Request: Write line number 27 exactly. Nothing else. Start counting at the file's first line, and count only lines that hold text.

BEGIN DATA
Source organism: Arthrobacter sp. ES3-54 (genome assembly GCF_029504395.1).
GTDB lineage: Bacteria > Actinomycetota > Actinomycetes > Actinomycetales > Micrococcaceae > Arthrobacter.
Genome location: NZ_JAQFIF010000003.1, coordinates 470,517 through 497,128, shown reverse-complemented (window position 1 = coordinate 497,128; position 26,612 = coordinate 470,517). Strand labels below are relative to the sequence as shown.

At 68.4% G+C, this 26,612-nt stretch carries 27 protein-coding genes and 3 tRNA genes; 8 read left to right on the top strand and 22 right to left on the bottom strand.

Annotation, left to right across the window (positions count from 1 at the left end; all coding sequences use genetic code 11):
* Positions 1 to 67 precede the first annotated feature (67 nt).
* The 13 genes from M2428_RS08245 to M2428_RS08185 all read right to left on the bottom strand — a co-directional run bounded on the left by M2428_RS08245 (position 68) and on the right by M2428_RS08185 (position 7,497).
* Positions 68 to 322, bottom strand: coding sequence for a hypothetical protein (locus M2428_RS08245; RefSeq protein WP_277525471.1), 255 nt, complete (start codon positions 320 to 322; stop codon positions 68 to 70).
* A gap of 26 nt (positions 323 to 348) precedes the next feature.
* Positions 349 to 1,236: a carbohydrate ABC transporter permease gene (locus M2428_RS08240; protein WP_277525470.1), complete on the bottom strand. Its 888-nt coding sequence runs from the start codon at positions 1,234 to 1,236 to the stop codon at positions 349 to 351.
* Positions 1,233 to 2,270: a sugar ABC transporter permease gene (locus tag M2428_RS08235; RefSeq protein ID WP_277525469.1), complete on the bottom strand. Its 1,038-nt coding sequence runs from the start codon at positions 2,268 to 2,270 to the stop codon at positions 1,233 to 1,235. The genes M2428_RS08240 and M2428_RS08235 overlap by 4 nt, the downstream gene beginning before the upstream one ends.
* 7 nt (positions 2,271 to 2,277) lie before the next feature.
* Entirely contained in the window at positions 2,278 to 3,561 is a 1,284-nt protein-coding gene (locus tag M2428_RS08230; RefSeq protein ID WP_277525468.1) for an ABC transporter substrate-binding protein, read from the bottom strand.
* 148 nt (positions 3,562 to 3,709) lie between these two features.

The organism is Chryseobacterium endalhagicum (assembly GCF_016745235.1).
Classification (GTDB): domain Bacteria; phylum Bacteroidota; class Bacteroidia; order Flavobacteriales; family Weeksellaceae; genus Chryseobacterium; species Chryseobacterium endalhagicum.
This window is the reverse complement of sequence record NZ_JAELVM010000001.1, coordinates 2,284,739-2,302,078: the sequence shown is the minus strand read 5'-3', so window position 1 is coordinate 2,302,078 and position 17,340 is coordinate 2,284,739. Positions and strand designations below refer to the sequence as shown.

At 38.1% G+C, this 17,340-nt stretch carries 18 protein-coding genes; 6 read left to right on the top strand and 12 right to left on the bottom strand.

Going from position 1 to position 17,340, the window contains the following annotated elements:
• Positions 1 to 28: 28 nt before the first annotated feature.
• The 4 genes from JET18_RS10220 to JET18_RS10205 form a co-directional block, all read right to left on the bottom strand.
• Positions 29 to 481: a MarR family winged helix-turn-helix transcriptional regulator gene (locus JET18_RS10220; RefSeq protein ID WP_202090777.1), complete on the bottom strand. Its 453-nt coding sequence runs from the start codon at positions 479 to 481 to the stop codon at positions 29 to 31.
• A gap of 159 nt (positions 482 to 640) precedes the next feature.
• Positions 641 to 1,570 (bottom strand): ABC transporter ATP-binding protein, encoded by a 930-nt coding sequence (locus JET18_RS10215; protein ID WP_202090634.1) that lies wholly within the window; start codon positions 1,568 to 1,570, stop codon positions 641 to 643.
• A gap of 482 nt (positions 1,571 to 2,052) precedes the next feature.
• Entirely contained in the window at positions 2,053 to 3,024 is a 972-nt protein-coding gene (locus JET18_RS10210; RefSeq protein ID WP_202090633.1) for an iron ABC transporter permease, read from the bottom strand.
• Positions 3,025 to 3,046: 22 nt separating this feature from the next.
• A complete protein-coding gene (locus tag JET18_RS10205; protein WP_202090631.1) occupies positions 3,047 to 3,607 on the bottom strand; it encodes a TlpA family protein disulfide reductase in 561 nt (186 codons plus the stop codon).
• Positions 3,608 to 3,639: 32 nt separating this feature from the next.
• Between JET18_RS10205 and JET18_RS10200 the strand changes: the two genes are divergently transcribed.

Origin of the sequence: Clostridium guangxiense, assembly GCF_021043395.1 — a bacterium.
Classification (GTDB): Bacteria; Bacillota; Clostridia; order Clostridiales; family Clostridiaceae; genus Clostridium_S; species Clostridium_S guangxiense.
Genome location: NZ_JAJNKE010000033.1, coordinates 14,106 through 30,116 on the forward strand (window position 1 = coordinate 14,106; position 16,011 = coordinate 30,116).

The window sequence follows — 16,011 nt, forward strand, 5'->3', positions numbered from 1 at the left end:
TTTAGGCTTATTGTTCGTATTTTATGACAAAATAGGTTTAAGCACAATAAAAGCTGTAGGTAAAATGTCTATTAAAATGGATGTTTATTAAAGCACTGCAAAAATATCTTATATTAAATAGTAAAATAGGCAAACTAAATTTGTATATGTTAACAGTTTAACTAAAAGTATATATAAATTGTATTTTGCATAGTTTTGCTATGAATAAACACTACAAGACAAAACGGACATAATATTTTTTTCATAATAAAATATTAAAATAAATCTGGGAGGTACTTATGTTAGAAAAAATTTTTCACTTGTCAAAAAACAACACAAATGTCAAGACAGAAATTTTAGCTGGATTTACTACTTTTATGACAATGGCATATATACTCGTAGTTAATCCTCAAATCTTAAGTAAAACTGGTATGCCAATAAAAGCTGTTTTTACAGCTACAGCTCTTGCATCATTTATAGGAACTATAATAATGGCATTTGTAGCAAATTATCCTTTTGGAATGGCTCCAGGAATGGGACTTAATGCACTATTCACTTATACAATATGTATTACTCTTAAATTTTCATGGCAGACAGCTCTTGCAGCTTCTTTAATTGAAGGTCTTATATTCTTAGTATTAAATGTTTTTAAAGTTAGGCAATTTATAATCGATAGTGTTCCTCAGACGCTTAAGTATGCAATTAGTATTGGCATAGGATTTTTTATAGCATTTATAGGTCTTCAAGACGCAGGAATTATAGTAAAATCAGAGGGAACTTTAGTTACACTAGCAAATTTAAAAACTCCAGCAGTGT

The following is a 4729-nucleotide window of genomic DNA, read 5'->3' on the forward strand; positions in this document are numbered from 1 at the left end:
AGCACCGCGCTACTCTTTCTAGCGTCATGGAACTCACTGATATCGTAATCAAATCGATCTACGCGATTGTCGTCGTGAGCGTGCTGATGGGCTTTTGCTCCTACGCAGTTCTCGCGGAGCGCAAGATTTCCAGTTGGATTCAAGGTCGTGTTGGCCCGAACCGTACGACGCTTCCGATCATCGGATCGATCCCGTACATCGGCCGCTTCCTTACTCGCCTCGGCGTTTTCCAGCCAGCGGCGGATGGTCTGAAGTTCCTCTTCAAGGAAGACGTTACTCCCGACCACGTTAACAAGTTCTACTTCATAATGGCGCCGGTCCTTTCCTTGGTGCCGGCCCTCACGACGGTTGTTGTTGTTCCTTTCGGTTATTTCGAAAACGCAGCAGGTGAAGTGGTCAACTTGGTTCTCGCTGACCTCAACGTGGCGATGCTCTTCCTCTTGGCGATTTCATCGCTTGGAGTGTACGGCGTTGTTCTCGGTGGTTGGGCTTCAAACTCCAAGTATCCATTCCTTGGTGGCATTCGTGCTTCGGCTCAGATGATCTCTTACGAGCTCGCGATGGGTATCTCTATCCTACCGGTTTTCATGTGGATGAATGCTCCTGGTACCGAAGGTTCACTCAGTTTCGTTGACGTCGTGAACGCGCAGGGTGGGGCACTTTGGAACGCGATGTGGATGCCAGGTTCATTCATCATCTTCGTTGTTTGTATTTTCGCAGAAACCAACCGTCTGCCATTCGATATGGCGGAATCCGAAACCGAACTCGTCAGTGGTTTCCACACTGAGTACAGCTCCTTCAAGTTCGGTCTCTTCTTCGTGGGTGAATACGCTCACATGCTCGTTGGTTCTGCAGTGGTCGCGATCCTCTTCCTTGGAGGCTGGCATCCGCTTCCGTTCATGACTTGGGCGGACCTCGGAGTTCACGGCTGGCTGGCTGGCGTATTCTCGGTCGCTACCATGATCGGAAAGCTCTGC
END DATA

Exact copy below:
• Positions 3,025 to 3,046: 22 nt separating this feature from the next.